With Tank War now making it’s way into the hands of eager Bolt Action players around the world and all these tanks rumbling around, we thought it was high time we highlighted some anti-tank weaponry. Matthew Davies starts us off with a look at the arsenal of the US army:
Tanks can be a terrifying prospect in the battlefield. Big, armoured and armed to the teeth, even one tank in World War Two could ruin anybody’s day. But they could be brought down in a number of ways. All countries had access to a bewildering variety of anti-tank weapons, from small man-portable charges to enormous cannons of complete destruction. We’ll be looking at the key nation’s main anti-tank guns of choice, how they came about, and what made them popular, effective, or even just mainstays of military popular culture.
US Anti-tank Weapons
America, whilst a late-comer to the Second World War, had plenty of weapons to take on the wide variety of Axis armour that they confronted. Let’s start off with the M3: not to be confused with the tank or half-track of the same name.
The M3 was a 37mm towed gun, and the first such weapon to be used by the United States armed forces (America in the 1930’s had no dedicated anti-tank guns). Pre-war, the Americans looked at the German’s own 37mm gun as a template for their own. Introduced in 1940, it was a small, light towed gun that could easily be pulled by a jeep. Variants of this gun (the M5 and M6) were mounted on vehicles like the Stuart light tank and the M8 Greyhound. However, like most guns of this calibre, it was soon made redundant by tougher tanks such as the fearsome Tigers and Panthers of Germany. It also had a very small gun-shield, which was worrying for its opperators. Even so, it was still a handy support weapon for infantry, and more than a match for lighter tanks and armoured carriers. Whilst it was phased out in most areas by 1943, it was used until the very end of the war, primarily in the Pacific campaigns against the lighter Type 95 and Type 97 tanks of Japan. Many guns were also sent to the Chinese National Revolutionary Army and other allied nations, some of which made use of the gun up until the 1970’s.
Next to be looked at is the larger, 57mm, M1 gun. When it was realised the M3 was insufficient in taking on Germany’s bigger, tougher tanks, America began to look into fielding bigger guns; finding the answer within the allied British ranks. The US armed forces were very impressed with the British 6-pounder anti-tank gun, and were keen to adopt it. The M1 was essentially an American-built 6-pounder Mk2, renamed, given a different carriage, and issued to American forces from 1942. The gun had a small teething problem in that only AT shells were issued to it to begin with, due to delays in shell design and production. In a few years it became the standard anti-tank gun of the American forces for the remainder of the war. The gun wasn’t really used on American vehicles; the only notable example being the T48 GMC, based on the M3 half-track. Even so, the gun proved popular and a faithful staple of anti-tank tactics for the rest of the war.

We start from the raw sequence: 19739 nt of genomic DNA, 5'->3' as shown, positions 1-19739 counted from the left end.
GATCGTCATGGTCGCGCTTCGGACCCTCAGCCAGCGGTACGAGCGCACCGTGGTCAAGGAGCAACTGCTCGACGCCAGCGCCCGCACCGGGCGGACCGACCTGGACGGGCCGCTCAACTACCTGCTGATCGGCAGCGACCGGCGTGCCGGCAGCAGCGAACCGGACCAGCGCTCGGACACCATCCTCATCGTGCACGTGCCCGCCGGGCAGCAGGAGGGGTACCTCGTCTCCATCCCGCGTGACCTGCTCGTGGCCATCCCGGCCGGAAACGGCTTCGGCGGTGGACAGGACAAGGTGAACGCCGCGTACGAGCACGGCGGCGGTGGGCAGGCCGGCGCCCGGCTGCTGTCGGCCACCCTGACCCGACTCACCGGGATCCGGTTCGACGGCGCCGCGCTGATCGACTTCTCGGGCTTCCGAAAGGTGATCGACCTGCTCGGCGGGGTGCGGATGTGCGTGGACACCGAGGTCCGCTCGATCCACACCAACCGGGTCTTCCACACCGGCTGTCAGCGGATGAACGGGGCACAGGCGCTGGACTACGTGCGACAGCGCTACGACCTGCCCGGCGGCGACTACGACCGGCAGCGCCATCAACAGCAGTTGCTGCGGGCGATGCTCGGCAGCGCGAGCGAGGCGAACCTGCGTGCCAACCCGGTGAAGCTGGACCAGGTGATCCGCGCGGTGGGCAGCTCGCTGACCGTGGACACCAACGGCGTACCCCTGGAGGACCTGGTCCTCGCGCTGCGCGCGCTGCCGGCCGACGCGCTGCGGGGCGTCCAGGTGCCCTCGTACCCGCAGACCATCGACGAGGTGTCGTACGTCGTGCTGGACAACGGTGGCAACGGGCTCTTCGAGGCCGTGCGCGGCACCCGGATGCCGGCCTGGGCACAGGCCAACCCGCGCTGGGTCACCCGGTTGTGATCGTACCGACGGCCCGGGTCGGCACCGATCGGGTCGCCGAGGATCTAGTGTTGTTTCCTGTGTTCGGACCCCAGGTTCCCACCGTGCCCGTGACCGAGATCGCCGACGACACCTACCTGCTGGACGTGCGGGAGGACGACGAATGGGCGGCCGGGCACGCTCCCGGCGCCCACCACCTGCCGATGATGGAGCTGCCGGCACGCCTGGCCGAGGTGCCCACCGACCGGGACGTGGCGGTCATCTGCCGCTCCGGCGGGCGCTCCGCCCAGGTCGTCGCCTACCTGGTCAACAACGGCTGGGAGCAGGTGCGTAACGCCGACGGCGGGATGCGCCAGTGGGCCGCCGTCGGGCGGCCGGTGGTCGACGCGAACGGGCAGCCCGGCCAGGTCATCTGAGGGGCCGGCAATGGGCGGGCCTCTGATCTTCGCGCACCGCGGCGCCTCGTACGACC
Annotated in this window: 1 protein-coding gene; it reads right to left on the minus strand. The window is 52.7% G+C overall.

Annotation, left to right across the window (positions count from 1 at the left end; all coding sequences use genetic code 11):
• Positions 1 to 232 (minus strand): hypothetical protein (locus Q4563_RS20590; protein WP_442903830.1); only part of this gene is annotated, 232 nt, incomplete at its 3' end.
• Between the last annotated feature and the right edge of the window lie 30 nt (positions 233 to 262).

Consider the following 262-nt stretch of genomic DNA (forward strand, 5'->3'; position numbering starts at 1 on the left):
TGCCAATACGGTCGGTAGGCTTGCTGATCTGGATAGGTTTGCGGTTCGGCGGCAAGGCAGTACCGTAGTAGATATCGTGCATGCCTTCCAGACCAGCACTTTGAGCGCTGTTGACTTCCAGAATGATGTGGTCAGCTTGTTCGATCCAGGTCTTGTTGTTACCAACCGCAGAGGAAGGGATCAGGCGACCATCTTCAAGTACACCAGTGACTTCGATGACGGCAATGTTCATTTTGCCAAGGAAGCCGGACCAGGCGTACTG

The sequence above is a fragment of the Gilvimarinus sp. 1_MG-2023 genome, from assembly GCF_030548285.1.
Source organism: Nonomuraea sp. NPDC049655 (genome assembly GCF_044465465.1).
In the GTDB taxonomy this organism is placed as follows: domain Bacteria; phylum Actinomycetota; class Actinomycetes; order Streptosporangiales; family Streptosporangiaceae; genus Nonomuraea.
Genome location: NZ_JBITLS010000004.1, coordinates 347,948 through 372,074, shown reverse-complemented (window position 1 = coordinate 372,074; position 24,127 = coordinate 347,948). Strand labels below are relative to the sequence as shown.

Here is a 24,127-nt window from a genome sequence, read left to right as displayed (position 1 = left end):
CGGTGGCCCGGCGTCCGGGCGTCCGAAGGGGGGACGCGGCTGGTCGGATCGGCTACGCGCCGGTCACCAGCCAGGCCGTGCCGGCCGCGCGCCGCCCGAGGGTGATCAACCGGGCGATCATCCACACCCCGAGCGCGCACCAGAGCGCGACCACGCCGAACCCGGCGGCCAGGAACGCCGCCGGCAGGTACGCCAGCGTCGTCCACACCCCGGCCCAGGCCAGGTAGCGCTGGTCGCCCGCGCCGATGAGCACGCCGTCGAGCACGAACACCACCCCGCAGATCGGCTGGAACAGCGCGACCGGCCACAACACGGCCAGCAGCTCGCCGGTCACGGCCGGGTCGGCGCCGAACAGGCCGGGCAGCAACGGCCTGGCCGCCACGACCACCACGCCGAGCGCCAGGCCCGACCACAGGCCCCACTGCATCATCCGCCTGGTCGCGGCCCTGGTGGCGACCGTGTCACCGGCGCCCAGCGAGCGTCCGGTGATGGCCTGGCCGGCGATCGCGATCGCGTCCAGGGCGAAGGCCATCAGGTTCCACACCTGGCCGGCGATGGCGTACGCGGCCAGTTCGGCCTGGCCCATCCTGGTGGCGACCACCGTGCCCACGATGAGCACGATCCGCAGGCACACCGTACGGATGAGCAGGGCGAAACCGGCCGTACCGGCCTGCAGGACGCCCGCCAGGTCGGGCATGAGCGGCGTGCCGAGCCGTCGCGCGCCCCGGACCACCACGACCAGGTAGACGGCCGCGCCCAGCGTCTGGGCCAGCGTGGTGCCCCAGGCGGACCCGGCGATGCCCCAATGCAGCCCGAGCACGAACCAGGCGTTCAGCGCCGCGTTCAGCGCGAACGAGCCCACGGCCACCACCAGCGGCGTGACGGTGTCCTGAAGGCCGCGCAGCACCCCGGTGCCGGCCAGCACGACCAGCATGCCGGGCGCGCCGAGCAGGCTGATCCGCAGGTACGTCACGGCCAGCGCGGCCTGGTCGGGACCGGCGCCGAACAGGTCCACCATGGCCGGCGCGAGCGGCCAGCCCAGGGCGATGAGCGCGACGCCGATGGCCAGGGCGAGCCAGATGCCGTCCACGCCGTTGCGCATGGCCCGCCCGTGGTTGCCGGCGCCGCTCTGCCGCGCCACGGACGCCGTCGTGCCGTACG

The most iconic weapon in the American arsenal, thanks to many films and video games, is the M1 “Bazooka”. This man-portable recoilless rocket launcher was a popular way of punching nice large holes in the sides of enemy armour. Firing a M6 HEAT warhead with an effective range of around 300 metres, Bazookas could severely damage tanks from a reasonable distance. Even the mighty Tiger tank wasn’t safe. Whilst it could take down heavy tanks if the operator was very lucky (and firing at weaker side or rear armour), it was most effective against lighter vehicles and machine gun nests. It was considered to be so effective that the Germans war-machine decided to copy the idea (and improve it), resulting in the Panzerschreck.
Even though America joined the war in its advanced stages, it was still capable of fielding weapons that could go face-to-face with every piece of armour, be it light or heavy, that the Axis forces could throw their way. So – how will you equip your men in the face of the German Panzers?